Rigidbody – With the three rotation axes locked (or a Rigidbody2D for Unity 2D
games)
Paths – Required for pathfinding around the scene; no additional tweaking
required
Characters can still move without a Rigidbody, which can be processor-intensive if your
game features many of them. Consider removing them from NPCs, and Players that do
not need to pass through Triggers, or move vertically in the scene. You can also use a
Character Controller in place of a Rigidbody and Capsule Collider, giving you the
ability to limit a Player's slope limit, for example.
Even with a Rigidbody, a characters use of it is optional. As Rigidbody-based
characters are moved by applying forces to them in FixedUpdate, it is advisable to give
them Interpolation for smooth movement.
Refer to section 3.5 for details on how to set up a character for 3D animation, and
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sections 3.6 and 3.7 for 2D animation. Movement values are typical speed factors for
walking, running, turning, accelerating and decelerating. The Dialogue settings panel
provides a field for a portrait graphic, which will be displayed when a character talks if
the subtitles menu contains a Graphic element of type Dialogue Portrait, and a text
colour, which will be used if the game's subtitles menu element allow it.
The Rigidbody settings panel offers some handy options regarding the Character's
physics. If a scene's floor contains no variations in height, the Ignore gravity?
checkbox can be used to omit the need for a Collision-based floor – the 2D Demo
Player Character, Brain2D, makes use of this feature. Conversely, if a Character is
expected to move on particularly steep slopes, the Freeze when Idle? checkbox can be
used to stop them from sliding downward when standing still.
A Character's inspector also provides fields for audio clips that play when moving – to
make audible footsteps, for example. So that a Character can speak aloud at the same
time, however, a separate “Sound child” must be provided to allow for a second Audio
Source. Add an empty GameObject to your Character's prefab (GameObject → Create
Empty), and add both the Audio Source and Sound components. Set the Sound
inspector's Sound type to SFX, and finally drag this child object into the Character's
Sound child field. An example Character set up in this way can be found in Assets →
Adventure Creator → Demo → NPCs → Brain.
The Character: Animate action can be used to change a Character's footstep sounds
mid-game, however for the change to be registered by the save game files, be sure to
make the filenames unique and place them in your game's Resources folder.
For greater control over footstep sounds, for example by playing one randomly from a
pool of clips, attach the Footstep Sounds component to the character instead – this
can be set to play sounds automatically as the character walks, or via Animation Events
as part of Unity's animation system.
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3.2 - THE PLAYER
If your game's Movement method (in the Settings Manager) is anything other than
None, then you will need to define a Player. Even if the game is purely first-person, and
the player is never seen, a prefab still needs to be created. Follow the steps outlined in
the previous section before continuing, being sure to add a Player script to the
Character.
Your game's player character is defined in the Settings Manager (from the main
Adventure Creator window). The Player prefab is created by the GameEngine object at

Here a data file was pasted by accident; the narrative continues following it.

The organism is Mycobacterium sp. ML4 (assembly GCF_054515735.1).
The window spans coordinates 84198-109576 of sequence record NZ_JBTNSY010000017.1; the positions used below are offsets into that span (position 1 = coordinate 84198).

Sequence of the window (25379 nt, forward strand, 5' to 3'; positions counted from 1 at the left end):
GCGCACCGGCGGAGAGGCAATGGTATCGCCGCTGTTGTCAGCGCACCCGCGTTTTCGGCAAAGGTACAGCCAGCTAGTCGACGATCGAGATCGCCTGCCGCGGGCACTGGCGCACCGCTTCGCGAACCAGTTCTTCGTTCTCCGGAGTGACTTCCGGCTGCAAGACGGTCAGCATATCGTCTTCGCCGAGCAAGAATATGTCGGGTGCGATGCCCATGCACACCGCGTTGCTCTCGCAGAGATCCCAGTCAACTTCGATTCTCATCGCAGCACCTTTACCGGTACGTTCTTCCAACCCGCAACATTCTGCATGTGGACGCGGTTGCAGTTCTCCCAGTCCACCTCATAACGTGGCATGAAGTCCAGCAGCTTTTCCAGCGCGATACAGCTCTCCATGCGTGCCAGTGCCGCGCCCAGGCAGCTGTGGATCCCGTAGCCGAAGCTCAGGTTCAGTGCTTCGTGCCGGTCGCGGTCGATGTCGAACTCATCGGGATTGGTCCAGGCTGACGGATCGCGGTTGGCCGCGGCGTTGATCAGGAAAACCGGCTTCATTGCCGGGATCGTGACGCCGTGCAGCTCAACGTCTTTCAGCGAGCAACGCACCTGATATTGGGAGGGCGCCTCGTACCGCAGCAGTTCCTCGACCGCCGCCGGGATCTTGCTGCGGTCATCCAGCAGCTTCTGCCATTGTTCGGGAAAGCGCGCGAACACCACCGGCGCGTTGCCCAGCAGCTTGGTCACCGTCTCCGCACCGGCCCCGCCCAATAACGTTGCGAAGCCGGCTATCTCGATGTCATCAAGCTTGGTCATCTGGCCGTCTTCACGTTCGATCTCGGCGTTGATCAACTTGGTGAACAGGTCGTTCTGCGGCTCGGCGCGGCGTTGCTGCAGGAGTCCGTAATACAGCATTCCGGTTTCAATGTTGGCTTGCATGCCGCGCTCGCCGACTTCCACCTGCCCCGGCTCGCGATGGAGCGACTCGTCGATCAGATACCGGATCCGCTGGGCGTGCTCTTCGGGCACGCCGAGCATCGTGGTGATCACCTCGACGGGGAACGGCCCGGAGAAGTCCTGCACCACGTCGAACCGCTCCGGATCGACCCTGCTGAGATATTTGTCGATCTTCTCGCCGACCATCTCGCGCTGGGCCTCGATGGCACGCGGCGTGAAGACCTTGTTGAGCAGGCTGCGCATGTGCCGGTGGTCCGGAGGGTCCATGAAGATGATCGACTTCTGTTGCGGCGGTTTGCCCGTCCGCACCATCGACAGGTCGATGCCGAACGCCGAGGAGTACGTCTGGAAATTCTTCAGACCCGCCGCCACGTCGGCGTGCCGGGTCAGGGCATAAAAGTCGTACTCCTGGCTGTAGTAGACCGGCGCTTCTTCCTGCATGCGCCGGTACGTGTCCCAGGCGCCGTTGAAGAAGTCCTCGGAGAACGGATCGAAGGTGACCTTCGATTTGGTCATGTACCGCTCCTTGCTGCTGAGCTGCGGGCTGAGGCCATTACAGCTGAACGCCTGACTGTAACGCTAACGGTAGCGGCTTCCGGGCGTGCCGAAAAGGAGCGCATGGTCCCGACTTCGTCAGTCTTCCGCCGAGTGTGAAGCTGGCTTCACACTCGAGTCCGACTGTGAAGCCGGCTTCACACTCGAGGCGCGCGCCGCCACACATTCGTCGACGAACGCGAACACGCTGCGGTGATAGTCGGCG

runtime – it need not be present in the scene when you start the game.
The Player prefab must be tagged as Player, but its name need not be such. Only the
root object should be given this tag, while both the root object and any children should
be placed in the Ignore Raycast layer.
You will also need to attend to the Player's animation settings – refer to section 3.5 for
3D animation, or sections 3.6 and 3.7 for 2D animation.
Once your Player prefab is ready, assign it as the Settings Manager's Player field to
have it appear automatically in the scene. The demo's player character, Tin Pot, is
available for study in Assets → AdventureCreator → Demo → Resources.
Alternatively, you can rely on “local” Players by placing a Player object in the scene file
itself. This is useful if you need to attach GameObjects to the Player's Hierarchy in
certain scenes, for example. Note that when AC loads such a scene, the Player prefab
assigned in the Settings Manager will be ignored while that scene is open – and will
only appear again once that scene is left.
Most games involve only one Player prefab, however it is also possible to have a game
that involves several Player characters, that you can switch between in-game. Within
the Settings Manager, set Player switching to Allow, and you will be able to define
multiple Player prefabs, as well as the default. The Player: Switch Action can then be
called during gameplay to change the current active Player.
Note, however, that only one Player prefab can be present in the scene at a time – if
you wish to have two Player characters present together, you must use the Player:
Switch Action's ability to “swap out” the inactive Player prefab with an NPC prefab that
has the same model and animation set.
Upon switching, Adventure Creator will load any pre-existing data that might be stored if
the character was already controlled beforehand. This includes their inventory, position,
and active camera.
The ability to switch Player prefabs is also useful for giving your Player character
costume changes. A different character model can be used by a different prefab, and
swapped out as needed. When this is the case, you will likely want your prefabs to
share the same Inventory. To allow this, just click the Share same Inventory?
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checkbox in the Settings Manager when Player Switching is set to Allow.